I understand that everyone is a volunteer with the exception of you, about how many people do you have serving on a typical Sunday? 

My team usually runs 6 to 8  We have about 6 to 8 per service, but this varies and also depends on information and if there are any special events scheduled for the day.

What are the team responsibilities?  The team responsibilities vary, but the overall  big picture is the safety of the attendees.  The Security staff is positioned all around the campus from the patio to the sanctuary, Student area to the lobby and other areas of interest.

Is everyone on the team armed?

No, outside of my Active or Retired Officers, I only have 4 to 6 armed staff, but those go through an annual qualification and judgmental shoot/no shoot scenario-based process as well as additional documented training.

What other types of people do you have on the team?

As I mentioned earlier, we have paramedics on staff since medical issues are probably our second largest task when it comes to incidents so we will always have that capability available.

What kind of training do you make available?

I do my best to offer outside training made available through the Church Security network I belong to, along with tabletop type training on Active Shooters and  to How to Respond to a disturbance.

In light of all the attacks in places of worship, what extra precautions has your team taken?

Awareness, Awareness, Awareness.  Educating other volunteers to be aware of people and what goes on around them is also a large responsibility. We are keen to passing info to our team and keeping them abreast of current events. Ultimately communication is key in various aspects of what we do as a team and as individuals.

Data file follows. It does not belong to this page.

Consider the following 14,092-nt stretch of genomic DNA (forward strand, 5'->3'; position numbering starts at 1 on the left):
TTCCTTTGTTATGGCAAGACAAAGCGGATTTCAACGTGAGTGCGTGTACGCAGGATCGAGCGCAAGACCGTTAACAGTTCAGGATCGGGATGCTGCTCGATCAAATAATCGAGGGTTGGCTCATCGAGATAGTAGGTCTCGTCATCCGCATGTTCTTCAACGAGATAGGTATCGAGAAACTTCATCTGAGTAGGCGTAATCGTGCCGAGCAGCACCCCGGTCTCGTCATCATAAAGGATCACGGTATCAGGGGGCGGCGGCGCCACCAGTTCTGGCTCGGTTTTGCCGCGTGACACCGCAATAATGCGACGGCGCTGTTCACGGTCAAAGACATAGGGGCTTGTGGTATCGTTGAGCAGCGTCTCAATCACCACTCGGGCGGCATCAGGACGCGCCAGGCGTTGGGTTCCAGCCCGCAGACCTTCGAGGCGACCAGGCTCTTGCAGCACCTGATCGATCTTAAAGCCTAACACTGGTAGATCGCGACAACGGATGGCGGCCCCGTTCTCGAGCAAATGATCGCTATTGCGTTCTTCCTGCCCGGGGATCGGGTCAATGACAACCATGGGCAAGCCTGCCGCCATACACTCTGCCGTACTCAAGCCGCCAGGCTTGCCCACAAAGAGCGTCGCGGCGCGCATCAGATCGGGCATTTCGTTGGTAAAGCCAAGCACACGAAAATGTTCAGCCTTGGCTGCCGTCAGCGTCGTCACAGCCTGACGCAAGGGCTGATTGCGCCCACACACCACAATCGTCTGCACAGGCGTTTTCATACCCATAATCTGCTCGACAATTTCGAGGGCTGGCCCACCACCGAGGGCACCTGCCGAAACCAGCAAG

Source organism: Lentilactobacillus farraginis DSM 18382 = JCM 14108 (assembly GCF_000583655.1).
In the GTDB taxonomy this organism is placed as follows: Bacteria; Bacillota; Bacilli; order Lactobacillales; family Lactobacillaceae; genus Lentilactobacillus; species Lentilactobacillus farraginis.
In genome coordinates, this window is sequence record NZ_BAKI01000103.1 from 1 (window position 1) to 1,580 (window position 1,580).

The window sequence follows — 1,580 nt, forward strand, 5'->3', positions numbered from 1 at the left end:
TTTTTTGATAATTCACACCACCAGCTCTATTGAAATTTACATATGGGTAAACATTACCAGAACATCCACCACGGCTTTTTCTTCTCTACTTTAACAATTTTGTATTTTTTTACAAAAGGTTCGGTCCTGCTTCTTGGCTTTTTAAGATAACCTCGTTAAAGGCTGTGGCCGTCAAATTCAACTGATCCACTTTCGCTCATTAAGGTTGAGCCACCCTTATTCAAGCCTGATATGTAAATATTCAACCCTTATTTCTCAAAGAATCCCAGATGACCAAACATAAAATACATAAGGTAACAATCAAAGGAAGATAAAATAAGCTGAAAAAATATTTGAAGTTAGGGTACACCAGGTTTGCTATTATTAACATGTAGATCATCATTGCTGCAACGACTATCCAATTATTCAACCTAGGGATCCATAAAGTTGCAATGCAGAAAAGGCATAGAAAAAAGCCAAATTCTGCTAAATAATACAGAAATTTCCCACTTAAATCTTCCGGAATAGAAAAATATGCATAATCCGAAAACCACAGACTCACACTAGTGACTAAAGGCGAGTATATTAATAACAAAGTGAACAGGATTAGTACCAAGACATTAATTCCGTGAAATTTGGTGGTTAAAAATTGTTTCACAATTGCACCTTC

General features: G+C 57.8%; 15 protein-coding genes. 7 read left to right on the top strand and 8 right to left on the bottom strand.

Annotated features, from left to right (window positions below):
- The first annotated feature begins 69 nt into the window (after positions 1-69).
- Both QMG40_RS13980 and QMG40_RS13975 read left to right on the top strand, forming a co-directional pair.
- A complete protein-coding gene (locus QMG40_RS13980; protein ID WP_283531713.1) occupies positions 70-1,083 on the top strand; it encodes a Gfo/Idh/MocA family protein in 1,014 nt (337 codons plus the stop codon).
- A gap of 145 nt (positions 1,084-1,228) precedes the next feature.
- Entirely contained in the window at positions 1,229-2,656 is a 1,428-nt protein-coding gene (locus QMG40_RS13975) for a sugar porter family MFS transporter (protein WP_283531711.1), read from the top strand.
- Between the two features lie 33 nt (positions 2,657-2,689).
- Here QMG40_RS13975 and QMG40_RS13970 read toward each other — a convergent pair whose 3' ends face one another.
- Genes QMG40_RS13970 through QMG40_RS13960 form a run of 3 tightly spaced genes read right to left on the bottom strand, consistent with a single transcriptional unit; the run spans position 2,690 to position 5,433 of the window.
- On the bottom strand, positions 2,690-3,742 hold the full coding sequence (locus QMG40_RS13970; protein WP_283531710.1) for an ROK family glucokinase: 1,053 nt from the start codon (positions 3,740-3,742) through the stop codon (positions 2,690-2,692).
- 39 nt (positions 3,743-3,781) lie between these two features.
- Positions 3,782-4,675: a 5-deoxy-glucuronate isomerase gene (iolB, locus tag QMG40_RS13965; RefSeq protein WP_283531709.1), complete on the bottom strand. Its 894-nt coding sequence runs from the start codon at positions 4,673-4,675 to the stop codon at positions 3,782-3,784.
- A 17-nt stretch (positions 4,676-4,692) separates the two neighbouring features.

What advice would you give someone who is interested in trying to start a security team at their church?

Reach out, ask questions, attend a Security Conference – no one is reinventing the wheel… We all started at ground zero. I belong to an amazing network here where we live and several have grown throughout the state. Help is always available.

*The views and opinions expressed on this website are solely those of the original authors and contributors. These views and opinions do not necessarily represent those of Spotter Up Magazine, the administrative staff, and/or any/all contributors to this site.

By Kevin Quinn

Kevin Quinn is a 26 year Law Enforcement Veteran in Arizona. He is an AZPOST Certified Instructor in Firearms, Patrol Rifle, High Risk Vehicle Stops and Defensive Tactics. Kevin has worked in Patrol, Crime Scene, School Resource Officer and Training. He is his agency Cadet Coordinator, SWAT Team Logistical Support and backup Public Information Officer. Kevin is a frequent instructor for his department in-service training as well as at the Police Academy. IG: @kq_consulting